Stephen: Yeah. I'm, I'm the same. My wine is all purchased on what online now, you know, it's become like it's a little bit says to you. I need to jump onto that website. absolutely. I think, but the personalization side is key if we, if it's all online, but it becomes, you become a number financial advice at the end of the day is still, it's still a relationship game. there's trust, it's a trust building relationship and it is one that will go over time. Most many of those other, the hairdresser's transactional, your accountant's transactional. You go and you have a need, the need gets solved, personal trainer and the, and the financial advisors, perhaps a good analogy because it's a journey you're going to take. and you're building towards something and there's a discipline involved. And you're relying on that professional to keep you disciplined and to adjust the strategy as your situation evolves, as you become more flexible, let's up the exercise or whatever it might be. So I think that's the key is how can we leverage the technology and the data to maintain that level of personalization And the challenge that advisors have is the amount of data we need is so much broader than other industries. Uber doesn't need that much data to schedule you pick up. Amazon doesn't need that much data for you to purchase something and ship it to you advisors. They have it, absolutely advisors need a ridiculous amount of data to, to deliver that same level of, of service, but the technology now makes it possible.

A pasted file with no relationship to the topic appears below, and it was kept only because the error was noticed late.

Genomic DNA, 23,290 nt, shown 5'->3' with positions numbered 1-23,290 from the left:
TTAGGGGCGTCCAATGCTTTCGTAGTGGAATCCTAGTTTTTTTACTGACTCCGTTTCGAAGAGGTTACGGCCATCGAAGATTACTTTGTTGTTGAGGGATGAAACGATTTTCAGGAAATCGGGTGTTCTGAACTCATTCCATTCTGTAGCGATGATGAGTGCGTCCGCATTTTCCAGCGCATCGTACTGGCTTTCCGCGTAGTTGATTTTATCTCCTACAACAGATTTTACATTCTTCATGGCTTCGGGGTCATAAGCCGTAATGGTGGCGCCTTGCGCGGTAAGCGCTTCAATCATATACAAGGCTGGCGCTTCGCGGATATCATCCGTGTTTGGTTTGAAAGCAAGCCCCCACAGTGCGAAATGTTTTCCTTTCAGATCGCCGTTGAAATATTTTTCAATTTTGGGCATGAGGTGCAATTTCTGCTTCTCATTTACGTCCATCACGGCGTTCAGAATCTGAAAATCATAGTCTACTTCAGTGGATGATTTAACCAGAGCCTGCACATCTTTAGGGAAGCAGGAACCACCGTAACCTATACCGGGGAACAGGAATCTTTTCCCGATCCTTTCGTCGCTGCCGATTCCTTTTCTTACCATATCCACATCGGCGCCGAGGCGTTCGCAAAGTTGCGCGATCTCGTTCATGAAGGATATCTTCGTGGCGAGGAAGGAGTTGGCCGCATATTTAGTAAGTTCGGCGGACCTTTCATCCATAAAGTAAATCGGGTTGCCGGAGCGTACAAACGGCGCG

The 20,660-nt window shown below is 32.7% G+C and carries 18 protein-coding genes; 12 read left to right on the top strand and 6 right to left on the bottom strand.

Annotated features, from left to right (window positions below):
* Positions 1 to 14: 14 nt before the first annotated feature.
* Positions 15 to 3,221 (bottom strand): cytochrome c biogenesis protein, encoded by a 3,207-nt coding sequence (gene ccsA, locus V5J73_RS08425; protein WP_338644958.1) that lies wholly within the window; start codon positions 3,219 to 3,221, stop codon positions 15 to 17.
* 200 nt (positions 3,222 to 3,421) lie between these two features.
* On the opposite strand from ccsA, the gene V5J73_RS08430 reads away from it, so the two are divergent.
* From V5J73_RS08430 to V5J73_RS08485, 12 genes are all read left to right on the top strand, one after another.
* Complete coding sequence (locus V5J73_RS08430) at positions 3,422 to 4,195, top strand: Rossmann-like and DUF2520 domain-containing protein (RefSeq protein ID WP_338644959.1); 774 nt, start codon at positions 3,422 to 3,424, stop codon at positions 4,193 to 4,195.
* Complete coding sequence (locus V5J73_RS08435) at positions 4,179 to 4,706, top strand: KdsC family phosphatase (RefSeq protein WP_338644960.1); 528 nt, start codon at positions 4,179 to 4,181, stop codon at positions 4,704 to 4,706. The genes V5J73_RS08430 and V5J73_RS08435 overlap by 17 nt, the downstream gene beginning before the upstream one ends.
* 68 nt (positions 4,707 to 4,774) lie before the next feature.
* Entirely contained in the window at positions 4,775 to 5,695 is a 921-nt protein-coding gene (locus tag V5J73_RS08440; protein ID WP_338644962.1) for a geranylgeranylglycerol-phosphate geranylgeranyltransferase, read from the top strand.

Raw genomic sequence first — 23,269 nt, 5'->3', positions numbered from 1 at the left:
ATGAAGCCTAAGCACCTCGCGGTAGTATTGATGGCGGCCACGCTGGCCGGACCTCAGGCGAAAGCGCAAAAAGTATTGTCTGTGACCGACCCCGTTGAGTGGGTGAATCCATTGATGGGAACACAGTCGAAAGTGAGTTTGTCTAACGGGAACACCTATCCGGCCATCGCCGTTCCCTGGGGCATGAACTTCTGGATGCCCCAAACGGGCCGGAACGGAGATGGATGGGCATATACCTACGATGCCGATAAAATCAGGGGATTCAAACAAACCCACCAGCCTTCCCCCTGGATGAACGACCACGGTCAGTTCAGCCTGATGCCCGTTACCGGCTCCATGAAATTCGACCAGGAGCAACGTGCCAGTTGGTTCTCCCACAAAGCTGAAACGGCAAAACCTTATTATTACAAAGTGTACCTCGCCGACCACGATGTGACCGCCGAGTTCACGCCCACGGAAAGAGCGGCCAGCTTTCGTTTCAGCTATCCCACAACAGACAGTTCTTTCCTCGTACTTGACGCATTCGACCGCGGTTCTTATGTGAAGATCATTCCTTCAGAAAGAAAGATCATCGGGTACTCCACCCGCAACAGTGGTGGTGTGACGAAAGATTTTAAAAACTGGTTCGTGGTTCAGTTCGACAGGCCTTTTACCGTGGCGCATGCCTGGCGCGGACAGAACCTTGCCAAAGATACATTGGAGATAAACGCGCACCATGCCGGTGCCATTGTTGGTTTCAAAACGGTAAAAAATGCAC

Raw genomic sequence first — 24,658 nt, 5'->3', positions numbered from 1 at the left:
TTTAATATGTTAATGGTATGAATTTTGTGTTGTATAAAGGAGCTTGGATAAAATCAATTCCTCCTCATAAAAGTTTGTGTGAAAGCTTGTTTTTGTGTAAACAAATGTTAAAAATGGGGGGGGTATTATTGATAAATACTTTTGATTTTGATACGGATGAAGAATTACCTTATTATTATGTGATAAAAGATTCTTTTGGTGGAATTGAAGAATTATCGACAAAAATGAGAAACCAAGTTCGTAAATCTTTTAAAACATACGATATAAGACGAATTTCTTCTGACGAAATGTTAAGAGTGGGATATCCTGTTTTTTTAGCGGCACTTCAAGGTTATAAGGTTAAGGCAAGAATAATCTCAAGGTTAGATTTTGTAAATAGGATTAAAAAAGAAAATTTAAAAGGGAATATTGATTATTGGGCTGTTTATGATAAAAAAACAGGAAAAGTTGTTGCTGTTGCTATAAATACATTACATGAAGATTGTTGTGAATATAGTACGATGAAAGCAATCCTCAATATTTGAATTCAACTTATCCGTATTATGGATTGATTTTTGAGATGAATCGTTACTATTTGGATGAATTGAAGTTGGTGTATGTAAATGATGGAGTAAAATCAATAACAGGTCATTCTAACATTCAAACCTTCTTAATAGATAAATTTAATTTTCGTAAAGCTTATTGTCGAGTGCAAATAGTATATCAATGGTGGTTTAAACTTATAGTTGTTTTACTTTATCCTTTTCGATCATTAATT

Kate: And one of the other ways I've seen advisors really leverage that data management and having all the data well is in like an annual review with clients to sit down with them and kind of remind them what has happened over the last year, because everyone's busy. Everyone has 101 things going on and it can actually be good to just gently, you know, go over what the interactions were over the last year. You know, remind them of advice you put into place of how many times you've met of changes you made just to kind of jog their memory and have them go, Oh yeah. You know, there is a lot of value here even though time flies. And it can be easy to forget about it